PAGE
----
Ben Mina, former provincial environment and natural resources officer, whose 22-hectare residential compound was purchased by Apeco, said that on the contrary, some individuals opposed to Apeco were the ones who grabbed lands, citing a certain Paz Ramos who fenced off a portion of the road inside the ecozone’s administration building.
“If there is anybody who can be accused of grabbing lands, it is them who are anti-Apeco like Ramos,” he said.
Sarmiento said still, Apeco avoided a confrontation with Ramos and did not resort to expropriation.
On the issue of a fishing ban, Sarmiento said Apeco does not have any such plan. “In fact, Apeco is putting up an ice plant for them so they can store their fishing products. We have no design to curtail their fishing rights,” said Sarmiento, a former director of the Bureau of Fisheries and Aquatic Resources.
Regarding allegations Apeco is a white elephant and is a waste of taxpayers’ money as claimed by Sen. Sergio Osmena, Sarmiento said the ecozone is in fact generating unprecedented benefits to local people.
“In fact, we have employed a thousand people, half of whom in the construction sector,” he noted. He said another 160 jobs will be generated in a 10-hectare seaweeds project which will later be expanded to 100 hectares, the equivalent of 1,600 jobs.
“By 2014, we expect to generate 3,000 jobs so no taxpayers’ money will be wasted,” he said.
“All they (critics) do and say is to tell lies. They are not telling the truth. They are going to prejudice the lives of these people who now are better off economically because of Apeco,” Sarmiento lamented.
Ely Pablo, a former employee of the Office of the Presidential Assistant on National Minorities and a resident of Barangay Calabgan, Casiguran said many of those who participated in the anti-Apeco march that ended last December 9, were non-residents of the town and were merely part of the “hakot crowd.”
Some of them, she said, were from Palanan, Isabela while others were from San Luis town in Aurora. (Manny Galvez)
MANILA, December 14, 2012-In light of the devastation wrought by Typhoon Pablo (Bopha) on Visayas and Mindanao last week, Senator Loren Legarda advocated a nationwide information campaign on geohazard maps.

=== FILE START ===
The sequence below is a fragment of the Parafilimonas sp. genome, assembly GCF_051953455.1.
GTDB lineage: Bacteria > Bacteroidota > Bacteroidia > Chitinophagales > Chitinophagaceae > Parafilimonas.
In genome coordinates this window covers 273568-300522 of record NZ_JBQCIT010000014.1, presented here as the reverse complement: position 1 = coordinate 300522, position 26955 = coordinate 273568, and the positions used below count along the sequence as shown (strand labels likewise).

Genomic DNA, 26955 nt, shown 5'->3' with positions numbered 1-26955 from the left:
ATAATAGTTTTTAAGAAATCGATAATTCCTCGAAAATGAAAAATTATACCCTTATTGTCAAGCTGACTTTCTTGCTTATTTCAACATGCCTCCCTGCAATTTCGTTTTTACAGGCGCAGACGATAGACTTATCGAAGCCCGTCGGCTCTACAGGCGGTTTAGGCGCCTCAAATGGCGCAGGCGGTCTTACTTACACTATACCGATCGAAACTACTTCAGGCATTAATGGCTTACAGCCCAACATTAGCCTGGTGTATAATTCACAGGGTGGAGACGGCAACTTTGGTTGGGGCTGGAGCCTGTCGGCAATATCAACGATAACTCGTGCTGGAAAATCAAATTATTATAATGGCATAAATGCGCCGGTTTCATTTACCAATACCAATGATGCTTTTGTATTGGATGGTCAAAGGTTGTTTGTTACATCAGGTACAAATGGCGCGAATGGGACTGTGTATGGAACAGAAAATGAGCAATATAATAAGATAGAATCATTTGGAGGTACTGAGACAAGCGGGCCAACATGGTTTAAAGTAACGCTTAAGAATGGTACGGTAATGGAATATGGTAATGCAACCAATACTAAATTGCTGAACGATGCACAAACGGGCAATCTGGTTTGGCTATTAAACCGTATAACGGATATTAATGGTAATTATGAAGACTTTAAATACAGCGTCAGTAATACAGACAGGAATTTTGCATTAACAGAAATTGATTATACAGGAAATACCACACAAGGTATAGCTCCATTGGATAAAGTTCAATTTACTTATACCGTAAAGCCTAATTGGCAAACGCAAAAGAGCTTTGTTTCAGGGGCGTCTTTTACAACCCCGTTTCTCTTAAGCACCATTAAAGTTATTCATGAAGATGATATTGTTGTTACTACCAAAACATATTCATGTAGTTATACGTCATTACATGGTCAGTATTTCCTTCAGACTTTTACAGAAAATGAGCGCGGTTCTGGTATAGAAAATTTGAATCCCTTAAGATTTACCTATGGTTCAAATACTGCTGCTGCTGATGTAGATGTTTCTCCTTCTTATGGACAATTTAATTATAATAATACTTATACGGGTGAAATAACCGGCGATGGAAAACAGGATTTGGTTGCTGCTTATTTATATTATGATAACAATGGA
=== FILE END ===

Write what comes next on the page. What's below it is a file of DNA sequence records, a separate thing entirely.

"Based on the latest statistics released by the National Disaster Risk Reduction and Management Council, 906 have died and 900 more remain missing, while we have incurred about P15 billion worth of damages due to Typhoon Pablo. These would have been avoided if our local government units and all our citizens had knowledge of geohazard maps," she said.
Legarda, UN Regional Champion for Disaster Risk Reduction and Climate Change Adaptation, said that everyone must have knowledge of their geographical location, and whether they are at high risk or not.
During the briefing called by the Committee on Climate Change on the use and implementation of the geohazard maps, the Senator stressed that the Department of Environment and Natural Resources should not only distribute these maps, but also, and more importantly, educate LGUs on how to read the map and how it will help them in their disaster risk reduction and management efforts.
"Am I living on a landslide area? Am I living in a flood-prone area? Filipinos in every barangay in the country need to know this information far before any typhoon signals are raised. Coupled with early warning signals at least seven days before any typhoon arrives, we should be able to radically minimize the casualties," Legarda detailed.
"No mayor, barangay captain, or kagawad will put their constituents at risk by relocating them to danger zones. However, due to the lack of information, many have died because the relocation sites themselves are geohazard areas. We should plan our cities and municipalities accordingly," she remarked.
"Disasters should not happen before we begin to take action. We should arm our local government officials with the right tools to ensure that our nation is always prepared and resilient to disasters," Legarda concluded.